mar 28, 2007, 1:44 pm

byzanne, I think I know the sort of thing you mean by recipe books that would be useful to someone like you, who doesn't follow recipes.

My favourite cookbook (utterly non-vegan I'm afraid) is Appetite by Nigel Slater, which I guess I would call "inspirational". Half of it is about food and cooking generally, and half of it is relatively simple recipes, each followed by half a dozen or so suggestions for varying the recipe. There's lots of digressions and general ramblings about tasty stuff, and the attitude throughout that cooking should be relaxing, enjoyable and intuitive, about eating stuff that you like, not about following complicated recipes or trying to impress other people. It also has loads of mouthwatering photos. I can never pick it up without wanting to cook something, or at least eat something! It would be good if someone could write something vegetarian along those lines.

I used to have a book called The Junk Food Vegetarian which had the right attitude, but I wouldn't recommend it because it was aimed at people who were new to both vegetarianism and cooking (i.e. teenagers).

apr 1, 2007, 5:30 pm

Thanks everyone for all these suggestions - lots there.

Akiyama: I like the sound of the Nigel Slater book, I have read Toast: The Story of A Boy's Hunger so I think I would like his approach - I just hope it won't have too much meat etc. in it. I'll take a look at the library. I like reading about food which gives me ideas so that sounds good. And btw, vegan food is tasty!

The other books people recommend sound good too - I think I will keep a look out for the Colin Spencer book in particular and the Eric Marcus one too.

Thanks again, and any more suggestions welcome!

apr 2, 2007, 1:06 pm

FYI, the Erik Marcus book is available as a free download on

apr 6, 2007, 12:33 am

Vegan Freak is a book I enjoyed. Your basic going vegan book with funny commentary and aimed more towards the punk rock group. Diet for a New America is great and along the lines of Fast Food Nation.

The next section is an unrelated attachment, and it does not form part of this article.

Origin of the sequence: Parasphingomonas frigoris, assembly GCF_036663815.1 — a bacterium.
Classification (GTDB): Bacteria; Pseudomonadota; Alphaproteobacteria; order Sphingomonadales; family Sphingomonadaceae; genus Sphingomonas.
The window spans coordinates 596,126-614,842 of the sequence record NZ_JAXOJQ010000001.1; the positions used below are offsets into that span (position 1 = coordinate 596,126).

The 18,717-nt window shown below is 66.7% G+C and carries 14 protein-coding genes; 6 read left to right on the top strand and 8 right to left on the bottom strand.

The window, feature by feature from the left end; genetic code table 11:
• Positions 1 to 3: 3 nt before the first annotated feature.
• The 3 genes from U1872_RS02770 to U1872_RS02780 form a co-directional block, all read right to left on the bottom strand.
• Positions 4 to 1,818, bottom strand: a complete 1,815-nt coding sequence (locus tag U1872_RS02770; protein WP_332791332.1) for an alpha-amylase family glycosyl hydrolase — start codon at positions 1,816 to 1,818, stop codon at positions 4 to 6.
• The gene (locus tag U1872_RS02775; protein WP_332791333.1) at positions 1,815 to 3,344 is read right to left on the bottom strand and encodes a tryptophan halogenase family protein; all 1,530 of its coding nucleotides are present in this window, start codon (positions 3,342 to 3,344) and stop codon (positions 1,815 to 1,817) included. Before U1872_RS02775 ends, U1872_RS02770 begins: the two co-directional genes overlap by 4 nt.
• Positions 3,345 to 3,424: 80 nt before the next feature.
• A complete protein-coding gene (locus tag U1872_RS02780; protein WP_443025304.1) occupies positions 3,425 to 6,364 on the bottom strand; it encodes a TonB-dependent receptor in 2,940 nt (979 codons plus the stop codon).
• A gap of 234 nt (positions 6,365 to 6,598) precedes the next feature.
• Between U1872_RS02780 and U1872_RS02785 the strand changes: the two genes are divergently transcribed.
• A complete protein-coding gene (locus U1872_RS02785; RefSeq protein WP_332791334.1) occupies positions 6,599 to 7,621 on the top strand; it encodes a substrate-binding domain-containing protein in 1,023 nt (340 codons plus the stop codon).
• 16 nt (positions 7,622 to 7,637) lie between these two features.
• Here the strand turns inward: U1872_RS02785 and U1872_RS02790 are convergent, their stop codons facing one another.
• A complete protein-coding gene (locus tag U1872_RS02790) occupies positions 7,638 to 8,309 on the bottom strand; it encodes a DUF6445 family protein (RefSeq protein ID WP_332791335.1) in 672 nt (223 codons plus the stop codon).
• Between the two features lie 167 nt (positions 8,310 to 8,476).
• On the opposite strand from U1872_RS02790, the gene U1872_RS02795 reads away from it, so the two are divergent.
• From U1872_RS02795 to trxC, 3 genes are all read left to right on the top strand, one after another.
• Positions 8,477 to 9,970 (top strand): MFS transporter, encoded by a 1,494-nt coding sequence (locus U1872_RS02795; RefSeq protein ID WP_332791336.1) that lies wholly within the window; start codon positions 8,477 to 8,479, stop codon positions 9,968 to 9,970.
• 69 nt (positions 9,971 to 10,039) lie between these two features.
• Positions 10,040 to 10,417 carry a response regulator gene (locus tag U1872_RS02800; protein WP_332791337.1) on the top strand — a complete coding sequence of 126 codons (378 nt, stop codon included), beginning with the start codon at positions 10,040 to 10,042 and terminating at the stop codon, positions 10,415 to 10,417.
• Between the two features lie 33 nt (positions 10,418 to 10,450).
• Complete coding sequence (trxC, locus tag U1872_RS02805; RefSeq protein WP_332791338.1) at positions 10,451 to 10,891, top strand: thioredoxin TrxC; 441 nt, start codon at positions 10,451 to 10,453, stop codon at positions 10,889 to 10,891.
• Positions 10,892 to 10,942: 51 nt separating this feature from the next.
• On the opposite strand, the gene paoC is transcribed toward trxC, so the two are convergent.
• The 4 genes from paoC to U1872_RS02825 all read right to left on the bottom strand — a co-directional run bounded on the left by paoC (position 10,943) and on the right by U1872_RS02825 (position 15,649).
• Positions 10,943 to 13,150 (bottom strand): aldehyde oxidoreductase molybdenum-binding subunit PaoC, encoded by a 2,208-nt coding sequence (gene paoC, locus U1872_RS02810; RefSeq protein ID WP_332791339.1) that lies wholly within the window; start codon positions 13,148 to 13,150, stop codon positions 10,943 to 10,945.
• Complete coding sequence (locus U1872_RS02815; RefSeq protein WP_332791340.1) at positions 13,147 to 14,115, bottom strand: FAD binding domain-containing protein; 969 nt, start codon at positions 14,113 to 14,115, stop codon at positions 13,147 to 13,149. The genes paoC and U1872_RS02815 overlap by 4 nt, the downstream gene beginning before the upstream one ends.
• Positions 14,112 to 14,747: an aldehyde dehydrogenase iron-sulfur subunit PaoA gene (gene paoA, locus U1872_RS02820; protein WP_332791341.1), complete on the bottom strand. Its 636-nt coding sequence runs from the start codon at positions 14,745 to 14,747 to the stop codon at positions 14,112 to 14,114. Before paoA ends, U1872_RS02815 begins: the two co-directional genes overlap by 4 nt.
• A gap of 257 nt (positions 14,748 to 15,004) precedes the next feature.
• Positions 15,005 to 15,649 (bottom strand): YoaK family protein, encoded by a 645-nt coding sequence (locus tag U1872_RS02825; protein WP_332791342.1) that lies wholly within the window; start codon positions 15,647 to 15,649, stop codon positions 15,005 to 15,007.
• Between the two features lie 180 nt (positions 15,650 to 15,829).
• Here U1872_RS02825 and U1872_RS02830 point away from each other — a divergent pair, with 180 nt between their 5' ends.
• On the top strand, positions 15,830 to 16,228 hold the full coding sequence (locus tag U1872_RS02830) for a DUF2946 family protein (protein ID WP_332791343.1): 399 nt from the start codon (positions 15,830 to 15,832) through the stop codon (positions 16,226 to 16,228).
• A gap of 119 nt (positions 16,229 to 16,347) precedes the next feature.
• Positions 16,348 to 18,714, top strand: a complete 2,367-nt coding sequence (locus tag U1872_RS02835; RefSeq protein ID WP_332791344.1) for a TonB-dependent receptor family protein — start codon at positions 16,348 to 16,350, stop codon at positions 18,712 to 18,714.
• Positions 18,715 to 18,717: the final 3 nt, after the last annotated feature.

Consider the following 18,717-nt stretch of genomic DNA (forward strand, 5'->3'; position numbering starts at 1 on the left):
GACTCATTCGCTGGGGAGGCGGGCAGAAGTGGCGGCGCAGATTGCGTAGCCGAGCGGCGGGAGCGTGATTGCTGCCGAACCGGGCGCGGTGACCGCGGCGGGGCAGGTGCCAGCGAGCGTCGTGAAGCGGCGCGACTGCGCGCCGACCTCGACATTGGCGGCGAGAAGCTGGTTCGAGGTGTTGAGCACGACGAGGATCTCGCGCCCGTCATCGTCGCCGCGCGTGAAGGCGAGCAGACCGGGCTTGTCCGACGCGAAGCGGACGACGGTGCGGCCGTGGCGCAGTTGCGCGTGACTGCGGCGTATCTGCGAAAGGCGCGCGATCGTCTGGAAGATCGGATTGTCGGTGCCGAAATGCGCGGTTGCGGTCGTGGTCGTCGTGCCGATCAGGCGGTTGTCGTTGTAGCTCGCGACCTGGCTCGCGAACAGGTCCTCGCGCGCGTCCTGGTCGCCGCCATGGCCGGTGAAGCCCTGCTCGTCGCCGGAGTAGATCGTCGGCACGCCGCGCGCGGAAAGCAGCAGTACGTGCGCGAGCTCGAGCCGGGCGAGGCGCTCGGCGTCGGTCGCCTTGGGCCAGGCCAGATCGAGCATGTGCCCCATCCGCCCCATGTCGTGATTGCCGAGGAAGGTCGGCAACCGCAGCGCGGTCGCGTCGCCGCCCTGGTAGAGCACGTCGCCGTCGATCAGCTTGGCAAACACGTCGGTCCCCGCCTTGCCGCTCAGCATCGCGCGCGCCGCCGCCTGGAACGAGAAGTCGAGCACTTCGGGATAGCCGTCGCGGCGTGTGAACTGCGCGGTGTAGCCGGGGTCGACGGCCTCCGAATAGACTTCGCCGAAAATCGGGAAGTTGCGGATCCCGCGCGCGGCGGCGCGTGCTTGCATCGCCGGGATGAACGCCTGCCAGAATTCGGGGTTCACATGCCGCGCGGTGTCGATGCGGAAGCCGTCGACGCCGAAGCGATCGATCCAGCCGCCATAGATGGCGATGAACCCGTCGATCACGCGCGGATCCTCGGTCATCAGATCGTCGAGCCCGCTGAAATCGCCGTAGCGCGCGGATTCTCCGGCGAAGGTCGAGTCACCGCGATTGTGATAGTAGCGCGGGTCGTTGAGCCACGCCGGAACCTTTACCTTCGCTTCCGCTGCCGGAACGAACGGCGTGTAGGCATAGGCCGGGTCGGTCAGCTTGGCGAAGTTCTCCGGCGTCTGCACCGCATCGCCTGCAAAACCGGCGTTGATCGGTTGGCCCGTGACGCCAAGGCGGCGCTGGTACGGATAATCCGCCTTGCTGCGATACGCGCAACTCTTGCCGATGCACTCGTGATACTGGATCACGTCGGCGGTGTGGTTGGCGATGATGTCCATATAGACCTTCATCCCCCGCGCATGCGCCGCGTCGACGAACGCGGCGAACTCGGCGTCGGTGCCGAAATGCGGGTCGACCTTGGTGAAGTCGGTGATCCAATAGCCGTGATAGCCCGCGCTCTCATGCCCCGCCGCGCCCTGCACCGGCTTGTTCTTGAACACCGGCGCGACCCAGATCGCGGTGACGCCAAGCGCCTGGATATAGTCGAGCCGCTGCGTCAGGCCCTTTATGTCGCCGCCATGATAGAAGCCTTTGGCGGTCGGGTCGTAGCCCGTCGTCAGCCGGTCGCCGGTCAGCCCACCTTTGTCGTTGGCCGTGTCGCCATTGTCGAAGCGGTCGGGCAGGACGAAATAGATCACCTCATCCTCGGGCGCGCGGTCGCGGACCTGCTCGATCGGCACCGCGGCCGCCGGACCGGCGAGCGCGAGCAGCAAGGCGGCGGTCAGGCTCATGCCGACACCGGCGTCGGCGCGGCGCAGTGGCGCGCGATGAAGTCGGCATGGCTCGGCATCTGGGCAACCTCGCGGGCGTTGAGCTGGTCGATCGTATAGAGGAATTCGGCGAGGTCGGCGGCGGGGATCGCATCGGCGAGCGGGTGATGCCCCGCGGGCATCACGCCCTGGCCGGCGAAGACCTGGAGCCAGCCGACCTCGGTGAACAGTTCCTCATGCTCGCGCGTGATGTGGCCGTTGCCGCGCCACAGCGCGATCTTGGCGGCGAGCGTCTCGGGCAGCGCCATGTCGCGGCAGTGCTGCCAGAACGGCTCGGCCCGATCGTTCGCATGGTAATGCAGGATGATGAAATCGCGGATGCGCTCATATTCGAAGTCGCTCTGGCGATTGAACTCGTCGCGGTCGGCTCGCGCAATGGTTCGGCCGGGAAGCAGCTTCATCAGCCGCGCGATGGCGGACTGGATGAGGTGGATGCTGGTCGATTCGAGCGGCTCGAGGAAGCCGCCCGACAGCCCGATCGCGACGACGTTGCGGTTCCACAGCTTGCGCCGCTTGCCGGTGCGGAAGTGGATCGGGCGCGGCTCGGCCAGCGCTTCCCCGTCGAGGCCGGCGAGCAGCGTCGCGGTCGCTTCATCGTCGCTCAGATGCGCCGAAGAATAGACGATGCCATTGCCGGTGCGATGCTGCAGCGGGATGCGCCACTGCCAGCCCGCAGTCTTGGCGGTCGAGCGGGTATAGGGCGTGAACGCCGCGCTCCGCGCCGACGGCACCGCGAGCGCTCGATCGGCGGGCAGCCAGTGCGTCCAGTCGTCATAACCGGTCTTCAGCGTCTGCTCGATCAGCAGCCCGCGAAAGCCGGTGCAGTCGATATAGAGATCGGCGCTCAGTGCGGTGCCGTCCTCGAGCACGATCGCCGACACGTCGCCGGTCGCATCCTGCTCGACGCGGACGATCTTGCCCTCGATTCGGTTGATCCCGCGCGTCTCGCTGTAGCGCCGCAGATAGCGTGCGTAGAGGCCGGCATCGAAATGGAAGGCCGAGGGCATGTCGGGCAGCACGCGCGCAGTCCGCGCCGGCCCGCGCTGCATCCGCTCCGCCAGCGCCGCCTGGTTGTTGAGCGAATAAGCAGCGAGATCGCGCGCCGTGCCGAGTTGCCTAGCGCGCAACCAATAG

hmm. Maybe not a book, more along the lines of a booklet is Vegan Passport, a booklet translating what you can and can't eat into nearly every language.

Redigeret: apr 21, 2007, 4:05 pm

I have found Animal Ingredients A to Z (touchstone is for the 2nd edition, the most recent edition is the 3rd) very useful in determining what all of those strange sounding things on the ingredients lists actually are. It is a small book, which can easily come along to the store with you, and help you avoid eating something that you may not want to eat. There is a similar thing available online for free from the Vegetarian & Vegan Foundation at . They even offer a handy, printable PDF version.

Others have already said it, but I too must cast my vote for Fast Food Nation, it is fantastic! Schlosser presents his case in a very calm manner, without seeming too preachy or angry.

I am not a big fan of recipe books either; the Internet has made them rather superfluous, for me at least. I also find that non-vegetarian cookbooks work just fine, as any recipes that sound good can easily be made vegetarian.

Redigeret: apr 26, 2007, 5:57 pm

I want to recommend The China Study again, because it was such a great book. I liked all the science showing that veganism really is good for you.

I also like books by John A. McDougall. A lot of them do have recipes, but they have a lot of information, too. I especially like The McDougall Program: Twelve Days to Dynamic Health.

jul 12, 2007, 1:52 am

Animal Liberation by Peter Singer is one of the great books that gives a moral underpinning on why people choose to go vegan.
I am currently reading Vegan Freak and would second the recommendation already here.